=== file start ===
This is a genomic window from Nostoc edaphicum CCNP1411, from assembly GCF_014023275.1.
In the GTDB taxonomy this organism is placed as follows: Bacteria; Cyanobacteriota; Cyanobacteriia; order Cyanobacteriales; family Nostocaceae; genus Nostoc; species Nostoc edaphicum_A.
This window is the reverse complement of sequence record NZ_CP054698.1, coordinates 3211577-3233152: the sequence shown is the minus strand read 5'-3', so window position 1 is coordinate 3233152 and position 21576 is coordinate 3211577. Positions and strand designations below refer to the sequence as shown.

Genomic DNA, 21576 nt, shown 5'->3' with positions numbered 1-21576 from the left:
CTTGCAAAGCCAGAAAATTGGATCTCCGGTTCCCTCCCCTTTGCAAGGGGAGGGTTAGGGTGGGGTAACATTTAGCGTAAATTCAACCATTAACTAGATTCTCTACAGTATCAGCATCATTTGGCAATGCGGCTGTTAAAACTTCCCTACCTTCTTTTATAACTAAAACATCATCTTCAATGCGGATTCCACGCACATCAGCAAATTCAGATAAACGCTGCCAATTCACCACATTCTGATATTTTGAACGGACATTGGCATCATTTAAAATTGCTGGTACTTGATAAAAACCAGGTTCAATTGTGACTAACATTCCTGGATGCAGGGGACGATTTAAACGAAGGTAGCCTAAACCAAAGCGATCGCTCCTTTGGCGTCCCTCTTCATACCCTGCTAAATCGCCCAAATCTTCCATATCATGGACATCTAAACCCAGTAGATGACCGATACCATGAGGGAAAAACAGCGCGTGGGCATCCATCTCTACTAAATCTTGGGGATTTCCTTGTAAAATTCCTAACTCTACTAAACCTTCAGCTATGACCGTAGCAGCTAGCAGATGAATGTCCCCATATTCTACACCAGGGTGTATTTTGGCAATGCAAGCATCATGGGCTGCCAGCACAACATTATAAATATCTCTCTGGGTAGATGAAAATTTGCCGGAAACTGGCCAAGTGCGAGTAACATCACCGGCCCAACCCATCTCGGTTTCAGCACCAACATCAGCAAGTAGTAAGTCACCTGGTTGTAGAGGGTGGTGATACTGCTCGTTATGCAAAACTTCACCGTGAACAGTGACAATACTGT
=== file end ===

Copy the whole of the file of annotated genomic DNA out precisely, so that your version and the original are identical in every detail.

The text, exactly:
This is a genomic window from Nostoc edaphicum CCNP1411, from assembly GCF_014023275.1.
In the GTDB taxonomy this organism is placed as follows: Bacteria; Cyanobacteriota; Cyanobacteriia; order Cyanobacteriales; family Nostocaceae; genus Nostoc; species Nostoc edaphicum_A.
This window is the reverse complement of sequence record NZ_CP054698.1, coordinates 3211577-3233152: the sequence shown is the minus strand read 5'-3', so window position 1 is coordinate 3233152 and position 21576 is coordinate 3211577. Positions and strand designations below refer to the sequence as shown.

Genomic DNA, 21576 nt, shown 5'->3' with positions numbered 1-21576 from the left:
CTTGCAAAGCCAGAAAATTGGATCTCCGGTTCCCTCCCCTTTGCAAGGGGAGGGTTAGGGTGGGGTAACATTTAGCGTAAATTCAACCATTAACTAGATTCTCTACAGTATCAGCATCATTTGGCAATGCGGCTGTTAAAACTTCCCTACCTTCTTTTATAACTAAAACATCATCTTCAATGCGGATTCCACGCACATCAGCAAATTCAGATAAACGCTGCCAATTCACCACATTCTGATATTTTGAACGGACATTGGCATCATTTAAAATTGCTGGTACTTGATAAAAACCAGGTTCAATTGTGACTAACATTCCTGGATGCAGGGGACGATTTAAACGAAGGTAGCCTAAACCAAAGCGATCGCTCCTTTGGCGTCCCTCTTCATACCCTGCTAAATCGCCCAAATCTTCCATATCATGGACATCTAAACCCAGTAGATGACCGATACCATGAGGGAAAAACAGCGCGTGGGCATCCATCTCTACTAAATCTTGGGGATTTCCTTGTAAAATTCCTAACTCTACTAAACCTTCAGCTATGACCGTAGCAGCTAGCAGATGAATGTCCCCATATTCTACACCAGGGTGTATTTTGGCAATGCAAGCATCATGGGCTGCCAGCACAACATTATAAATATCTCTCTGGGTAGATGAAAATTTGCCGGAAACTGGCCAAGTGCGAGTAACATCACCGGCCCAACCCATCTCGGTTTCAGCACCAACATCAGCAAGTAGTAAGTCACCTGGTTGTAGAGGGTGGTGATACTGCTCGTTATGCAAAACTTCACCGTGAACAGTGACAATACTGT